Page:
eGirls, eCitizens: Putting Technology, Theory and Policy into Dialogue with Girls' and Young Women's Voices

eGirls, eCitizens: Putting Technology, Theory and Policy into Dialogue with Girls' and Young Women's Voices

by Jane Bailey, Valerie Steeves

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Overview

eGirls, eCitizens is a landmark work that explores the many forces that shape girls’ and young women’s experiences of privacy, identity, and equality in our digitally networked society. Drawing on the multi-disciplinary expertise of a remarkable team of leading Canadian and international scholars, as well as Canada’s foremost digital literacy organization, MediaSmarts, this collection presents the complex realities of digitized communications for girls and young women as revealed through the findings of The eGirls Project (www.egirlsproject.ca) and other important research initiatives.

Aimed at moving dialogues on scholarship and policy around girls and technology away from established binaries of good vs bad, or risk vs opportunity, these seminal contributions explore the interplay of factors that shape online environments characterized by a gendered gaze and too often punctuated by sexualized violence.

Perhaps most importantly, this collection offers first-hand perspectives collected from girls and young women themselves, providing a unique window on what it is to be a girl in today’s digitized society.

Product Details

ISBN-13: 9780776622583
Publisher: University of Ottawa Press
Publication date: 04/23/2015
Series: Law, Technology and Media
Sold by: Barnes & Noble
Format: NOOK Book
Pages: 518
File size: 836 KB

About the Author

Jane Bailey is Associate Professor at the University of Ottawa Faculty of Law (Common Law Section), where she teaches cyberfeminism, technoprudence, contracts, and civil procedure courses. Her research is focused on issues at the intersection of law, technology, and equality.

Valerie Steeves is Associate Professor in the Department of Criminology at the University of Ottawa. She has spoken and written extensively on young people’s use of networked technologies, and is an expert in privacy law. Her research interests include privacy, surveillance, and media stereotyping.


Jane Bailey is Associate Professor at the University of Ottawa Faculty of Law (Common Law Section), where she teaches cyberfeminism, technoprudence, contracts, and civil procedure courses. Her research is focused on issues at the intersection of law, technology, and equality.
Valerie Steeves is Associate Professor in the Department of Criminology at the University of Ottawa. She has spoken and written extensively on young people’s use of networked technologies, and is an expert in privacy law. Her research interests include privacy, surveillance, and media stereotyping.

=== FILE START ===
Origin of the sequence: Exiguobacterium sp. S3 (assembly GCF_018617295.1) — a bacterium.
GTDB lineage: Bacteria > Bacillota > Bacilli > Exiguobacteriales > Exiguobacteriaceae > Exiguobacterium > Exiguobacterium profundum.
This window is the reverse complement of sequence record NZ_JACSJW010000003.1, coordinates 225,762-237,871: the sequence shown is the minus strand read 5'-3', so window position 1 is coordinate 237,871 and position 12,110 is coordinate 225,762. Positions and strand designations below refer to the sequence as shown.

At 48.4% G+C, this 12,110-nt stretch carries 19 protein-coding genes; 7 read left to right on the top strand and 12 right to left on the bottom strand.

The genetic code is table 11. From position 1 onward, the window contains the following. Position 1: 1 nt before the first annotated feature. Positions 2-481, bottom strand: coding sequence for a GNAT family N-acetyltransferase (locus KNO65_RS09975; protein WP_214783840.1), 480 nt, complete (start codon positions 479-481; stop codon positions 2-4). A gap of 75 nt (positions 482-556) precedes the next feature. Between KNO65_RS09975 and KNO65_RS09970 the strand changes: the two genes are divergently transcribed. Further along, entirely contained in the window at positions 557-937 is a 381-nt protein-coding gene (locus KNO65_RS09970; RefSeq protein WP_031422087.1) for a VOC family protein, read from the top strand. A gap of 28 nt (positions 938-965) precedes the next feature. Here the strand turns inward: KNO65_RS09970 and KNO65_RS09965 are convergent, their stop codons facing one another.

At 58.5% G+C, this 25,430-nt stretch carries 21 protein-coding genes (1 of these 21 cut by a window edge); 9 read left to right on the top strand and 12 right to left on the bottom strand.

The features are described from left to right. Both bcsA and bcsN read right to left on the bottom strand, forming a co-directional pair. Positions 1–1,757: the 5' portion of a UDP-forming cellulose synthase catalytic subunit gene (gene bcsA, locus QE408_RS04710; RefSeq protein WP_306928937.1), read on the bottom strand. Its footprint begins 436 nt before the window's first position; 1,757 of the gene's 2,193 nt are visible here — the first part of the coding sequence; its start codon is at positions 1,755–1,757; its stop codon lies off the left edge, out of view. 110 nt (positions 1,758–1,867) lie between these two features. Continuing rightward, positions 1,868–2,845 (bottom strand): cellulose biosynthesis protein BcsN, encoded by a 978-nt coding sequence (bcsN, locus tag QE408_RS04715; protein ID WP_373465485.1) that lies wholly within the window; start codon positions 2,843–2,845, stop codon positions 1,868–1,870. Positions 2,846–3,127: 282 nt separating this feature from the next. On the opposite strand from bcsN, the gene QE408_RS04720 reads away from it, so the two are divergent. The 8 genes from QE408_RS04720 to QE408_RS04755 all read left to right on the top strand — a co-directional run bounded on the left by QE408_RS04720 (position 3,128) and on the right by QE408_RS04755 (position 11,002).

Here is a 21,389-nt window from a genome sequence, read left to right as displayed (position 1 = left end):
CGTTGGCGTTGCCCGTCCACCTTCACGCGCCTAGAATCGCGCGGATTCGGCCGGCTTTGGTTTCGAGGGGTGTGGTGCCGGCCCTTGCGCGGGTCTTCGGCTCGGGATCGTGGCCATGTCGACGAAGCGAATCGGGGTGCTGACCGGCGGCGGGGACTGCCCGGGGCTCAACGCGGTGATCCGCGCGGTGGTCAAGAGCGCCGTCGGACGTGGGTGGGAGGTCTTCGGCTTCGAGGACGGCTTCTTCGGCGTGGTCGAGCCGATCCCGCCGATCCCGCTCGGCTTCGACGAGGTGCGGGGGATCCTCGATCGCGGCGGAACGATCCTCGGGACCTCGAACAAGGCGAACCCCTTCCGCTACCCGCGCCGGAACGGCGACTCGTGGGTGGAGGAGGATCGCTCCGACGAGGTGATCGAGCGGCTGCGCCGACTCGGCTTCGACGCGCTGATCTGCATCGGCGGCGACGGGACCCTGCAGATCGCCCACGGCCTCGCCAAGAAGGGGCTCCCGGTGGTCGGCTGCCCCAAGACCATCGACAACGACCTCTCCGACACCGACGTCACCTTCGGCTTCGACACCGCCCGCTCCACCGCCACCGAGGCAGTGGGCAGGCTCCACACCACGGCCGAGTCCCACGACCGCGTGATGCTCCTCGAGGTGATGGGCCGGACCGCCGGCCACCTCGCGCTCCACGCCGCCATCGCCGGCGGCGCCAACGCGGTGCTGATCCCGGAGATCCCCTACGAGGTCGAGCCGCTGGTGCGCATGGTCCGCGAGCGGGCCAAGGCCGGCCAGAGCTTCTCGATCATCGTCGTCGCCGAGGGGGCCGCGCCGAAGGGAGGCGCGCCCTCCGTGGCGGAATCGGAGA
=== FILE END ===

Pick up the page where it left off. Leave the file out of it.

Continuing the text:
Table of Contents

Acknowledgements
Introduction: Cyber-Utopia? Getting Beyond the Binary Notion of Technology as Good or Bad for Girls
    Jane Bailey and Valerie Steeves

Part I: It’s Not That Simple: Complicating Girls’ Experiences on Social Media

  1. A Perfect Storm: How the Online Environment, Social Norms, and Law Shape Girls’ Lives
    Jane Bailey
  2. Revisiting Cyberfeminism: Theory as a Tool for Understanding Young Women’s Experiences
    Trevor Scott Milford
  3. Thinking Beyond the Internet as a Tool: Girls’ Online Spaces as Postfeminist Structures of Surveillance
    Akane Kanai

Part II: Living in a Gendered Gaze

  1. The Internet and Friendship Seeking: Exploring the Role of Online Communication in Young, Recently Immigrated Women’s Social Lives
    Assumpta Ndengeyingoma
  2. “She’s Just a Small Town Girl, Living in an Online World”: Differences and Similarities between Urban and Rural Girls’ Use of and Views about Online Social Networking
    Jacquelyn Burkell and Madelaine Saginur
  3. “Pretty and Just a Little Bit Sexy, I Guess”: Publicity, Privacy, and the Pressure to Perform “Appropriate” Feminity on Social Media
    Valerie Steeves
  4. Girls and Online Drama: Aggression, Surveillance, or Entertainment?
    Priscilla M. Regan and Diana L. Sweet
  5. BBM Is Like Match.com: Social Networking and the Digital Mediation of Teens’ Sexual Cultures
    Jessica Ringrose and Laura Harvey

Part III: Dealing with Sexualized Violence

  1. Rape Threats and Revenge Porn: Defining Sexual Violence in the Digital Age
    Jordan Fairbairn
  2. Motion to Dismiss: Bias Crime, Online Communication, and the Sex Lives of Others in NJ v. Ravi
    Andrea Slane
  3. Defining the Legal Lines: eGirls and Intimate Images
    Shaheen Shariff and Ashley DeMartini
  4. “She’s Such a Slut!”: The Sexualized Cyberbullying of Teen Girls and the Education Law Response
    Gillian Angrove

Part IV: eGirls, eCitizens

  1. Digital Literacy and Digital Citizenship: Approaches to Girls’ Online Experiences
    Matthew Johnson
  2. Security and Insecurity Online: Perspectives from Girls and Young Women
    Sarah Heath
  3. Transformative Works: Young Women’s Voices on Fandom and Fair Use
    Betsy Rosenblatt and Rebecca Tushnet
  4. I Want My Internet! Young Women on the Politics of Usage-Based Billing
    Leslie Regan Shade
Conclusion: Looking Forward
    Jane Bailey and Valerie Steeves Bibliography Contributors Index

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